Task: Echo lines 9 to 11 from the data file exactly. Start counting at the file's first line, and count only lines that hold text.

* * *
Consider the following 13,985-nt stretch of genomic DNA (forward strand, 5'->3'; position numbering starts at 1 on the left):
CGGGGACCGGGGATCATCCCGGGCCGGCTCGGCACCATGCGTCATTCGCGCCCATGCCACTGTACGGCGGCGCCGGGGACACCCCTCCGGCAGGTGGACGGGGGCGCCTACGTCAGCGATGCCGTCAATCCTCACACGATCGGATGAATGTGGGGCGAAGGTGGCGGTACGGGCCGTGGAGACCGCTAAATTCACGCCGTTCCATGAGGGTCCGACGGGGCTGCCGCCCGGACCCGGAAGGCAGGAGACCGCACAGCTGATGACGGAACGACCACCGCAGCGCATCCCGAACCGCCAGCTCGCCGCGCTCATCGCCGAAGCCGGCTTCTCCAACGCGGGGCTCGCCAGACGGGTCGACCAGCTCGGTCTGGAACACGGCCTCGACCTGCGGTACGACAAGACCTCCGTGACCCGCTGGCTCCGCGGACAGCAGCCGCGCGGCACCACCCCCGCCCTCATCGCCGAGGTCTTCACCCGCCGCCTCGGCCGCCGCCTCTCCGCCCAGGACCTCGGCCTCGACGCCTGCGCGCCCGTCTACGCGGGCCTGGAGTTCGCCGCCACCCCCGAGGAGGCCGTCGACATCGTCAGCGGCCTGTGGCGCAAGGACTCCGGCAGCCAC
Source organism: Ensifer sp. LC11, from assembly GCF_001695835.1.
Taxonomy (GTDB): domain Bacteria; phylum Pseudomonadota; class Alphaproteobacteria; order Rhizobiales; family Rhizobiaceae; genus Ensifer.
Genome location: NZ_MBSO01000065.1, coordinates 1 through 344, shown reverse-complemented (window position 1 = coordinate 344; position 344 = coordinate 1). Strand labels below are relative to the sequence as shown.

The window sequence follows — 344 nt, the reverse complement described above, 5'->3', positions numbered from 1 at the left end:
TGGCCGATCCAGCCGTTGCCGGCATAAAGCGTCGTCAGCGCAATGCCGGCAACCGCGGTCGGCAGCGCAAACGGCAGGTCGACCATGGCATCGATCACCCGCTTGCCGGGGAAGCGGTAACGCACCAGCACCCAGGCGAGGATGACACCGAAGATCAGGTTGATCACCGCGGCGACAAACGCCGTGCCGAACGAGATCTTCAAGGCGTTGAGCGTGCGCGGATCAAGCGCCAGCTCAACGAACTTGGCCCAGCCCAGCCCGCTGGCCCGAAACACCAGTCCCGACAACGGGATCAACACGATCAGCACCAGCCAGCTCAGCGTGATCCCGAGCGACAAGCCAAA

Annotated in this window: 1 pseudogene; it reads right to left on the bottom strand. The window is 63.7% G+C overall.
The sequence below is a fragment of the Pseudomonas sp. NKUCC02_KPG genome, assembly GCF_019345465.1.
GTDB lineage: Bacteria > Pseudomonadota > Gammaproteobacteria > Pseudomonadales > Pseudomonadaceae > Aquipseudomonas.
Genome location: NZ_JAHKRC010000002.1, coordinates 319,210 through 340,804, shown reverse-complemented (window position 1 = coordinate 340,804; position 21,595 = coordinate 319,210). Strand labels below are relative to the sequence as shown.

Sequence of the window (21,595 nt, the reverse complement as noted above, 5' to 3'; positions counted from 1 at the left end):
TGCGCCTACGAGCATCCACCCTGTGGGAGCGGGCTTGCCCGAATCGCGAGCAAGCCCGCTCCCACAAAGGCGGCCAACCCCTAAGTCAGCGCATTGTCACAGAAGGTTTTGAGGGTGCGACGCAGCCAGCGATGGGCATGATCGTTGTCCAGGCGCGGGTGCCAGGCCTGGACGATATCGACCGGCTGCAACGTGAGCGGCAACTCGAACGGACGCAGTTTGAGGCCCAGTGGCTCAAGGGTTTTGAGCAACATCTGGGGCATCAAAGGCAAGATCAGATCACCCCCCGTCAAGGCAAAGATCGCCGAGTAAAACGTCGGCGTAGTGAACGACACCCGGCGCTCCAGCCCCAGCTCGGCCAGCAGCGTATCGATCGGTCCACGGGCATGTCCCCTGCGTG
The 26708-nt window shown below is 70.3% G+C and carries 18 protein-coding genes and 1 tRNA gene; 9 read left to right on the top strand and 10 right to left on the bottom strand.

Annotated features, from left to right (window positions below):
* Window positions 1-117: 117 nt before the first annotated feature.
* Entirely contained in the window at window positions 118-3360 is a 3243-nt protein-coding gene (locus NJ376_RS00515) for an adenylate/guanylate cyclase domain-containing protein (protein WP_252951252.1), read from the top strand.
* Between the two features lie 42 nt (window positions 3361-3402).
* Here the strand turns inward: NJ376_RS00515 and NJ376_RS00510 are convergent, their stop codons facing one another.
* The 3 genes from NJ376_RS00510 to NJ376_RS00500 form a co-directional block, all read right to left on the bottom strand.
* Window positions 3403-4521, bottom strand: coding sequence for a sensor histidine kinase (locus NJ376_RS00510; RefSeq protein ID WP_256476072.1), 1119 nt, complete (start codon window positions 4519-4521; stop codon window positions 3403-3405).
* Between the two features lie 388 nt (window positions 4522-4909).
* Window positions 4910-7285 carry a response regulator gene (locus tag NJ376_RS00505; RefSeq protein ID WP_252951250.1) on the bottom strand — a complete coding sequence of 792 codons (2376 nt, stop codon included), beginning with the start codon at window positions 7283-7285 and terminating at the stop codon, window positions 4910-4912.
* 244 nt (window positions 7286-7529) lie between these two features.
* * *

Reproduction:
The sequence below is a fragment of the Pseudomonas sp. NKUCC02_KPG genome, assembly GCF_019345465.1.
GTDB lineage: Bacteria > Pseudomonadota > Gammaproteobacteria > Pseudomonadales > Pseudomonadaceae > Aquipseudomonas.
Genome location: NZ_JAHKRC010000002.1, coordinates 319,210 through 340,804, shown reverse-complemented (window position 1 = coordinate 340,804; position 21,595 = coordinate 319,210). Strand labels below are relative to the sequence as shown.